“Japan has her secrets, as you well know,” a Kyoto art dealer named Takahashi tells American Jim Brodie. “Many are open secrets. We Japanese are aware of them, are ashamed of them, and don’t speak of them often, if ever. Our embarrassing moments remain, for the most part, confined to these shores. The language barrier and our shame constitute an effective blockade.”
Simon & Schuster, Fiction.
In “Tokyo Kill,” his second thriller from Simon & Schuster, Barry Lancet continues where his previous work, “Japantown,” left off, with Brodie out to ram through that formidable blockade of secrets. The plot takes Brodie and his colleagues from what was expected to be a simple bodyguard assignment to a search for precious antiques that people would kill for, while encountering untold stories about war atrocities. Along the way, Brodie is ganged up on by a trio of kendo experts capable of killing with wooden practice swords and contends with a Chinese secret society.
With the release of “Tokyo Kill” this month, and a contract for two more novels, California native Lancet seems to have made a seamless transition from book editor to author. Did he feel nervous over the so-called sophomore jinx?
“No, I was too busy,” he chuckles. “There was a lot of good buzz for ‘Japantown,’ which went into a third printing before it was launched, and a fourth printing was decided the same week of publication. That kept me occupied with talks and interviews. At the time I started writing ‘Tokyo Kill’ I was juggling everything that came my way, and there wasn’t really time to think about a ‘second-book jinx.'”
I confess to Lancet that when I had picked up ‘Japantown,’ I’d expected to see another one of those formula thrillers featuring a Western hero who waltzes into Japan, whacks the bad guys, thwarts the evil schemes of the Dragon Lady and is rewarded with the unreserved affection of an almond-eyed damsel in distress — in other words, a 21st-century version of Ian Fleming’s 1964 James Bond thriller “You Only Live Twice.”
Lancet is quick to disavow such stereotypical approaches.
“For one thing, Brodie (the book’s protagonist) was born in Japan to American parents who were both Caucasian,” he says. “He’s completely fluent in the language, making him an insider who can explain the country in terms that outsiders can understand.”
But Brodie — a single father who operates an antique dealership and is the head of a security agency — seems to be a reluctant hero at best. What is it that motivates him to keep getting involved in risky intrigues?
“Yes, Brodie gets dragged into these complex cases that are entangled in a very Japanese way,” Lancet explains. “He inherited half of Brodie Security, the firm that his American father, an ex-military policeman, built in Tokyo. He knows many of the employees, and feels responsible for them. And the outfit needs an American shachō (president) to carry on.”
Although “Tokyo Kill” is set in Japan, the historical narrative extends back to events in the former puppet state of Manchukuo (Manchuria) and involves Chinese victims bent on extracting revenge against a unit of the Japanese Imperial Army.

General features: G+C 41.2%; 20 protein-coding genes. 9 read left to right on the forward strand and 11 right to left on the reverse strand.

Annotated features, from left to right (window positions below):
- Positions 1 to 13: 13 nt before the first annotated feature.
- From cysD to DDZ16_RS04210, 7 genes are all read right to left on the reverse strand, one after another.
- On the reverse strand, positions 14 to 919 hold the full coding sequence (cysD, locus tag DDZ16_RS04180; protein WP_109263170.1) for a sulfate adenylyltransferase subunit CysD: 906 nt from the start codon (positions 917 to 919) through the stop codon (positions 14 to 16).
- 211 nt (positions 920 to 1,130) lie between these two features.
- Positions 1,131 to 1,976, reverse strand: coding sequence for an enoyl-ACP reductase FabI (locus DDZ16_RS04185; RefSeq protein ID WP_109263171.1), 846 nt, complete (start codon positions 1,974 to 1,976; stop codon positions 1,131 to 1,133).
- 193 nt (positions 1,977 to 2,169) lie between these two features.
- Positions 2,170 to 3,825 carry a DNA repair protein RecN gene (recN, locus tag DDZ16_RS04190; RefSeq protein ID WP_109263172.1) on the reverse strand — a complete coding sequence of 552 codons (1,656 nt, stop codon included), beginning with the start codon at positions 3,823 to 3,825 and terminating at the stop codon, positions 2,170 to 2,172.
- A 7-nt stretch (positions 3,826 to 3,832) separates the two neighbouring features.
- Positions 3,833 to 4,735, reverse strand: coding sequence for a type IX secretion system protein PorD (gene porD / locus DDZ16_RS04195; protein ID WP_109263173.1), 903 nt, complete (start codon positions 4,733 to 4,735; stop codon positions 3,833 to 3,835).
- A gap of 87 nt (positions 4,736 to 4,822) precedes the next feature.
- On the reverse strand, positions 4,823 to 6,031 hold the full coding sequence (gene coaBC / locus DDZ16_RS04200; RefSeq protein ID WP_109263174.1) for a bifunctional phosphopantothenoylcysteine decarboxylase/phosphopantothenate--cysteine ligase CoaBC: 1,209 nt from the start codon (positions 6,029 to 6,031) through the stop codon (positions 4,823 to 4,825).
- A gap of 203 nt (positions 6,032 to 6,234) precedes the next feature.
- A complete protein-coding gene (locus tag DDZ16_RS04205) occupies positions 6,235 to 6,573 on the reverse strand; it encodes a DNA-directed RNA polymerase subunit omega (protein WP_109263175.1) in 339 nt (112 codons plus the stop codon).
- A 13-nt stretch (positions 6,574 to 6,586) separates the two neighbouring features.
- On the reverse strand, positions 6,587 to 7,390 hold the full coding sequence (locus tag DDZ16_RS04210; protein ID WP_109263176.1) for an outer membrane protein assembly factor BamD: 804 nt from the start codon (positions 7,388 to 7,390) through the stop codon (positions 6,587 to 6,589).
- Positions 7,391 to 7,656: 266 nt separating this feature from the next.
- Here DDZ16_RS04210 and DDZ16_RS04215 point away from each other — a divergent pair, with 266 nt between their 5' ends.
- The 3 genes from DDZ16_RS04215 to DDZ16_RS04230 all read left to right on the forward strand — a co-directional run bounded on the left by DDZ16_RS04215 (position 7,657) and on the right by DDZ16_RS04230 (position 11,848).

“The intermingling between the Japanese and the Chinese, both culturally and politically, is a classic love-hate relationship that may never change,” Lancet observes. “The book has elements of crime and elements of cooperation and elements of co-admiration for each other’s culture. And there’s some great lost historical trivia, such as the fact that China’s wartime leader Chiang Kai-shek actually spent several years in Japan prior to the Chinese revolution of 1911.”
Our conversation then turns to the nuts and bolts of putting words on paper. Lancet describes his working habits as “organized, but not what you could call neat.”
“My work area is a flurry of activity, with books, manuscript and notes scattered all around. When I need to marshal my organizing skills, things become a little neater for a day or two, then chaos returns.”
Lancet credits his previous career as an editor at Kodansha International in Tokyo for giving him a wide range of exposure to Asian history and culture.
“Over the years I edited, acquired and developed dozens of works on art, history, Asian philosophy and other nonfiction books. I was able to meet experts in the field, go behind closed doors and delve deeply into many facets of the culture.”
He can’t say exactly how long it took him to write his first book.
“I was searching for my voice and the best way to tell the story. The first version was hardboiled, the second medium with punch, and the third and final incarnation was — and still is — a mystery-thriller with an edge. But the main thing is, I plugged away until I found a tone and an angle that met my vision.”
Although initially contracted for two books featuring Brodie, Simon & Schuster offered Lancet a contract for two more titles just before “Japantown” was published.
“I expect to wind up the third one this fall, then start on the next one,” he says.
What sort of exotic intrigues can we expect book three to tackle?
“Some of the culture and the art, as the others do,” says Lancet. “But in addition it will tackle a very current and very alarming topic. That’s all I’m saying right now.” He smiles cryptically. “I’ve been sworn to secrecy.”
Barry Lancet will hold a talk session and book signing today (Sept. 7, 1 p.m.) at the branch of Kinokuniya Books near Times Square Takashimaya in Shinjuku, Tokyo. For information, visit ow.ly/B4zD9.
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